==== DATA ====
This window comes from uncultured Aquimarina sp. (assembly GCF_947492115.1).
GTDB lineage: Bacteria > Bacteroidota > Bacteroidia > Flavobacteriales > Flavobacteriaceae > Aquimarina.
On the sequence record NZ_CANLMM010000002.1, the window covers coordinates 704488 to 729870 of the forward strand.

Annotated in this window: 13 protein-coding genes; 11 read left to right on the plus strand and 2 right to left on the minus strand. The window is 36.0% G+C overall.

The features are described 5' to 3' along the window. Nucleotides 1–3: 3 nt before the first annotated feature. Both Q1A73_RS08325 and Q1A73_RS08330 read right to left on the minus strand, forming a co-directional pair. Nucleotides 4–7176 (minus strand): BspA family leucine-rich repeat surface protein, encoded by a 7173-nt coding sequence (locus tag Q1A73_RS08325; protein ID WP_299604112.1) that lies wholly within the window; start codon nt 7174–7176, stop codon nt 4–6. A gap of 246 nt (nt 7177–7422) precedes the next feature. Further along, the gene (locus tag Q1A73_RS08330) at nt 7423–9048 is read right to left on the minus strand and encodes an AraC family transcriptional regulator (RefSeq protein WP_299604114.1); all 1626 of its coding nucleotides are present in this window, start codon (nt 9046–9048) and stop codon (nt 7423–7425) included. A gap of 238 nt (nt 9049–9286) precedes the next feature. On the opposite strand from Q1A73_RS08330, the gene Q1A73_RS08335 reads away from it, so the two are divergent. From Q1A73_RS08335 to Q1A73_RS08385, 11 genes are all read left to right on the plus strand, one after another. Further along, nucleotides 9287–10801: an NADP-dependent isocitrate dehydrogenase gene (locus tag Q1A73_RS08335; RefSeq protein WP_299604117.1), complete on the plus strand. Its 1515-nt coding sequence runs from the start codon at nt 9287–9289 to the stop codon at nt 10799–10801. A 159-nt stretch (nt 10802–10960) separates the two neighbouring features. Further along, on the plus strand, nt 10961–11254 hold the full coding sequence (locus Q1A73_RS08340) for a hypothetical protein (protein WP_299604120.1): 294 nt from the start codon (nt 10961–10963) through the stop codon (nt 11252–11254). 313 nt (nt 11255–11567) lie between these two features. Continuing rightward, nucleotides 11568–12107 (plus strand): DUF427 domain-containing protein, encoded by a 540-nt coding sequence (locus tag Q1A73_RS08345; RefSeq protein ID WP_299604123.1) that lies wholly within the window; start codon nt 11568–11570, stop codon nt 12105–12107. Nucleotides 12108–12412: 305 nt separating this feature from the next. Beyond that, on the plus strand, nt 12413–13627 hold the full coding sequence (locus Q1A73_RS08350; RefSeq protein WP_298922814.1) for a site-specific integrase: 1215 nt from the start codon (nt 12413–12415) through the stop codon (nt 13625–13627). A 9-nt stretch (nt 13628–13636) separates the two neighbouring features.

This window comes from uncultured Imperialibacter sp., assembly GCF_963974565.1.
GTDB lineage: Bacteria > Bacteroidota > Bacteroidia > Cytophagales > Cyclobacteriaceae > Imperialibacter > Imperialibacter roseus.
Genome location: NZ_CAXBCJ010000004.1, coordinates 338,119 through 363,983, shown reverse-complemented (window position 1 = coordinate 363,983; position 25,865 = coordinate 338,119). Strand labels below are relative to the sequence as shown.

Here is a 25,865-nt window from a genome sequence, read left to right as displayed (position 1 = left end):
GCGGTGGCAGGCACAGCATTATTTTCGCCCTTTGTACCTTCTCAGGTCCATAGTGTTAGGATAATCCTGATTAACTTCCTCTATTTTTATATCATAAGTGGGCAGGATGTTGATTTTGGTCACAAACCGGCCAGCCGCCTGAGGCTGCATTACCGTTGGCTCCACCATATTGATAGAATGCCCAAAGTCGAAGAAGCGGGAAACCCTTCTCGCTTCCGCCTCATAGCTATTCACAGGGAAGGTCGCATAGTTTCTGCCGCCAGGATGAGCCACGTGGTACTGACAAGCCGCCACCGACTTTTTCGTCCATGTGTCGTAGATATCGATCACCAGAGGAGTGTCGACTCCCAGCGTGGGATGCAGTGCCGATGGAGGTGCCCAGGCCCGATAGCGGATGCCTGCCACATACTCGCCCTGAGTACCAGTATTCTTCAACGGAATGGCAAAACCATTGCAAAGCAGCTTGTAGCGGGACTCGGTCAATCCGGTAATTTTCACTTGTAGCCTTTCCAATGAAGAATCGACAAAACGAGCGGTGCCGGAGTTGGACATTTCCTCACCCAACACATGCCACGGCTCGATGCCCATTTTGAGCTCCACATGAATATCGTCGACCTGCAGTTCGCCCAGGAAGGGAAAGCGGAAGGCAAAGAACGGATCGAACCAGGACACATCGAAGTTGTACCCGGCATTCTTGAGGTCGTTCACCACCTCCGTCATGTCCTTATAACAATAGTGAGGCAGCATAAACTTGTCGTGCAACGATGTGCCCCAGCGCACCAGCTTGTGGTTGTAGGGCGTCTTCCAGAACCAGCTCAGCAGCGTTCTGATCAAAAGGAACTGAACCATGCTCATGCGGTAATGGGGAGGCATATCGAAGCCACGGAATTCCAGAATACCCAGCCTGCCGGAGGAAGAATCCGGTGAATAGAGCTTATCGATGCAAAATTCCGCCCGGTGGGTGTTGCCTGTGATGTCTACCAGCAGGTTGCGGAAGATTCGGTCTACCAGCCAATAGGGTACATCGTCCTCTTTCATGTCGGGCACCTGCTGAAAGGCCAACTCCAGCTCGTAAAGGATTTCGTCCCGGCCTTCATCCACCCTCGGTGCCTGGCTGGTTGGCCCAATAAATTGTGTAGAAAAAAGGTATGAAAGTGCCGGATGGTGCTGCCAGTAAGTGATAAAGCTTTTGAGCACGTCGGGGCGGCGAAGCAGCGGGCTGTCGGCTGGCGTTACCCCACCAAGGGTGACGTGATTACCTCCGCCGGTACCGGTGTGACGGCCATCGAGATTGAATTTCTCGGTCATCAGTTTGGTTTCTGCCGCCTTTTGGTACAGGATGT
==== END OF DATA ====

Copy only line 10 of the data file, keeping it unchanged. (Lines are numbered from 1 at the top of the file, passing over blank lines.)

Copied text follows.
GCGGTGGCAGGCACAGCATTATTTTCGCCCTTTGTACCTTCTCAGGTCCATAGTGTTAGGATAATCCTGATTAACTTCCTCTATTTTTATATCATAAGTGGGCAGGATGTTGATTTTGGTCACAAACCGGCCAGCCGCCTGAGGCTGCATTACCGTTGGCTCCACCATATTGATAGAATGCCCAAAGTCGAAGAAGCGGGAAACCCTTCTCGCTTCCGCCTCATAGCTATTCACAGGGAAGGTCGCATAGTTTCTGCCGCCAGGATGAGCCACGTGGTACTGACAAGCCGCCACCGACTTTTTCGTCCATGTGTCGTAGATATCGATCACCAGAGGAGTGTCGACTCCCAGCGTGGGATGCAGTGCCGATGGAGGTGCCCAGGCCCGATAGCGGATGCCTGCCACATACTCGCCCTGAGTACCAGTATTCTTCAACGGAATGGCAAAACCATTGCAAAGCAGCTTGTAGCGGGACTCGGTCAATCCGGTAATTTTCACTTGTAGCCTTTCCAATGAAGAATCGACAAAACGAGCGGTGCCGGAGTTGGACATTTCCTCACCCAACACATGCCACGGCTCGATGCCCATTTTGAGCTCCACATGAATATCGTCGACCTGCAGTTCGCCCAGGAAGGGAAAGCGGAAGGCAAAGAACGGATCGAACCAGGACACATCGAAGTTGTACCCGGCATTCTTGAGGTCGTTCACCACCTCCGTCATGTCCTTATAACAATAGTGAGGCAGCATAAACTTGTCGTGCAACGATGTGCCCCAGCGCACCAGCTTGTGGTTGTAGGGCGTCTTCCAGAACCAGCTCAGCAGCGTTCTGATCAAAAGGAACTGAACCATGCTCATGCGGTAATGGGGAGGCATATCGAAGCCACGGAATTCCAGAATACCCAGCCTGCCGGAGGAAGAATCCGGTGAATAGAGCTTATCGATGCAAAATTCCGCCCGGTGGGTGTTGCCTGTGATGTCTACCAGCAGGTTGCGGAAGATTCGGTCTACCAGCCAATAGGGTACATCGTCCTCTTTCATGTCGGGCACCTGCTGAAAGGCCAACTCCAGCTCGTAAAGGATTTCGTCCCGGCCTTCATCCACCCTCGGTGCCTGGCTGGTTGGCCCAATAAATTGTGTAGAAAAAAGGTATGAAAGTGCCGGATGGTGCTGCCAGTAAGTGATAAAGCTTTTGAGCACGTCGGGGCGGCGAAGCAGCGGGCTGTCGGCTGGCGTTACCCCACCAAGGGTGACGTGATTACCTCCGCCGGTACCGGTGTGACGGCCATCGAGATTGAATTTCTCGGTCATCAGTTTGGTTTCTGCCGCCTTTTGGTACAGGATGT